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Department of Interior to hold meeting in SLO on fracking plan 

U.S. Bureau of Land Management (BLM) officials will visit San Luis Obispo later this month to take public comment on a pending federal plan to grow oil and gas production on public lands in Central California.

The meeting—to be held on May 22 in the Hilton Embassy Suites in SLO from 6 to 8 p.m.—will center on a BLM environmental document that outlines the potential impacts of hydraulic fracturing (fracking) on 1.6 million acres of lands in eight counties, including SLO and Santa Barbara.

Nearly 125,000 acres of SLO County lands are part of the review—including high-profile areas like Montaña de Oro State Park, Morro Rock, and parcels near the Carrizo Plain, Lake Nacimiento, and Camp Roberts.

The BLM's draft environmental impact statement is the result of years of litigation between the BLM and environmental watchdogs Los Padres ForestWatch and the Center for Biological Diversity. In 2017, the nonprofits won a lawsuit that forced the BLM to take "a hard look" at fracking impacts before implementing its next resource management plan.

"This is really the BLM fulfilling our commitment to the court order," BLM Public Affairs Specialist Serena Baker told New Times. "This document itself does not open any new lands to oil and gas development."

Per the document, in the 10-year life of BLM Bakersfield's resource management plan, the agency estimates that as many as 400 new wells will be drilled, of which as many as 40 will be fracked. The report claims that on most fronts, the expansion will have "negligible" environmental impacts, including to water resources and seismic activity (like induced earthquakes).

The report also states that the lands most likely to be leased for new drilling would be in or near four existing oil fields: Lost Hills, Buena Vista, Bakersfield, and Sespe—in Kern and Ventura counties. Any new leases that are pursued, the report continues, will require further, site-specific environmental review.

"Just because [SLO County] areas may be included in the analysis, does not mean there would be development in those areas," Baker noted.

Los Padres ForestWatch and Center for Biological Diversity leaders blasted the BLM's report as insufficient and lacking detail, and threatened to take the agency back to court. ForestWatch Executive Director Jeff Kuyper said he found the draft document "disappointing" and "frustrating."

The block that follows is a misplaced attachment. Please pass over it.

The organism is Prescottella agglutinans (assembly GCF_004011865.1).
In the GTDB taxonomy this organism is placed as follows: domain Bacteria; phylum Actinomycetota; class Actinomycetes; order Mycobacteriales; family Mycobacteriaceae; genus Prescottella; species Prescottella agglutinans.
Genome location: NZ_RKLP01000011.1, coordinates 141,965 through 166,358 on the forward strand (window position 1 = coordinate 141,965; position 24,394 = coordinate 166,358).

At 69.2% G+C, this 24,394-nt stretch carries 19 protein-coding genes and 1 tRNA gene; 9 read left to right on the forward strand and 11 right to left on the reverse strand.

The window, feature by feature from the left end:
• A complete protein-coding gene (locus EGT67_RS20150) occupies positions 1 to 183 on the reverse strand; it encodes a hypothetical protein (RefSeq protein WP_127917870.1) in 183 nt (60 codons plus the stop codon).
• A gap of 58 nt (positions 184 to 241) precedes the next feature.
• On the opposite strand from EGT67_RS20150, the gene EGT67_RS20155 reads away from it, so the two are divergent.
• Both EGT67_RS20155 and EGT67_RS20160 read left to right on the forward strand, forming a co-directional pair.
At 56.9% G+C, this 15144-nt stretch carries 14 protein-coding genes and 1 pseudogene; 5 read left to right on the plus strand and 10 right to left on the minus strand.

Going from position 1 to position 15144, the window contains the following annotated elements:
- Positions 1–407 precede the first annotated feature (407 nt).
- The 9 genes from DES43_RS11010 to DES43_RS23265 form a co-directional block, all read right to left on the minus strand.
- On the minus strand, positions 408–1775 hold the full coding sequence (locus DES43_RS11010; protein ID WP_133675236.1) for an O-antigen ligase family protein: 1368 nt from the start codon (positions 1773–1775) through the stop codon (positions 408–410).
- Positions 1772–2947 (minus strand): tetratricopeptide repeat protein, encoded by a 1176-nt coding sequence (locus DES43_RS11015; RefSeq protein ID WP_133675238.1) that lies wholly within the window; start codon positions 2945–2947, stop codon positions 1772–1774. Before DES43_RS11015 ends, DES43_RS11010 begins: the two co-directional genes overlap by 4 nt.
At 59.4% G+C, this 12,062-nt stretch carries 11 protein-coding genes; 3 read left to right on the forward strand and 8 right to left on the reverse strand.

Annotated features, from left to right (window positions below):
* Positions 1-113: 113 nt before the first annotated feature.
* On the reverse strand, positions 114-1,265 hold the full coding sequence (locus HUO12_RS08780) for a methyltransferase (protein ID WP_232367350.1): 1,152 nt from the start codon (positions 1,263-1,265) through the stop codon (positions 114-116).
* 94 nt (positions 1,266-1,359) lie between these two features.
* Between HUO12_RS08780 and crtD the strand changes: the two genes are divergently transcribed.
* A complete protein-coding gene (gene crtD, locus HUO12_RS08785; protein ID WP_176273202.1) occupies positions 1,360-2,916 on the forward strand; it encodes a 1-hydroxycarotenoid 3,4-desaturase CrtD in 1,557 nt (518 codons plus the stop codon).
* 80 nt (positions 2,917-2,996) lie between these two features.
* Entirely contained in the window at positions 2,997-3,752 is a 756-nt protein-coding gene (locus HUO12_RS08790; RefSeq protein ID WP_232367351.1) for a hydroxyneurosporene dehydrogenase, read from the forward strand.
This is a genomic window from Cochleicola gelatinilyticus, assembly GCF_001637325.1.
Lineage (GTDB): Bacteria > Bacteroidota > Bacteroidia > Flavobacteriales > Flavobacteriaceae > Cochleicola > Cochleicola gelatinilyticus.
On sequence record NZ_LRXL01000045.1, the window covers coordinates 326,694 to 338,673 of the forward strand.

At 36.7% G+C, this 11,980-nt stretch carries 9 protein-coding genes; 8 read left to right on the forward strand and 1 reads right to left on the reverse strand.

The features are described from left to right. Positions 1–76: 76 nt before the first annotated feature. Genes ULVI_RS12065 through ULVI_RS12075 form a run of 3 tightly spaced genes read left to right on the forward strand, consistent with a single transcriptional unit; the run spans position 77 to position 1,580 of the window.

"We're right back to where we started," Kuyper said, "with an environmental document that is inadequate and a plan that will ultimately open our region's iconic landscapes to drilling and fracking."

The release of the report also drew strong criticism from political leaders like Gov. Gavin Newsom and local U.S. Rep. Salud Carbajal (D-Santa Barbara).

"Reckless and irresponsible don't even begin to describe this move," Newsom tweeted on April 27. "The attacks on California and our values by this administration continue. ... We need a future free of fossil fuels—not the other way around."

In a written statement, Carbajal called the BLM's plans "a step backward" in the battle against climate change.

"The Central Coast is already facing grave impacts from climate change, including rising sea levels, drought, and nearly year-round fire season," Carbajal said. "The Central Coast has a long history of environmental stewardship, and we must continue speaking out to protect our clean air, open spaces, and wildlife habitat."

At the BLM's public meeting in SLO, local residents will have a chance to comment for two minutes each, as well as hear a presentation by BLM officials.

A 45-day public comment period on the draft environmental impact statement concludes on June 10. Baker said speakers' in-person comments will not be added to the record, so she encouraged residents to also submit comments in writing.

The agency will hold meetings in Kern County on May 21 and Santa Barbara (at Santa Barbara City College) on May 23 as well. Δ


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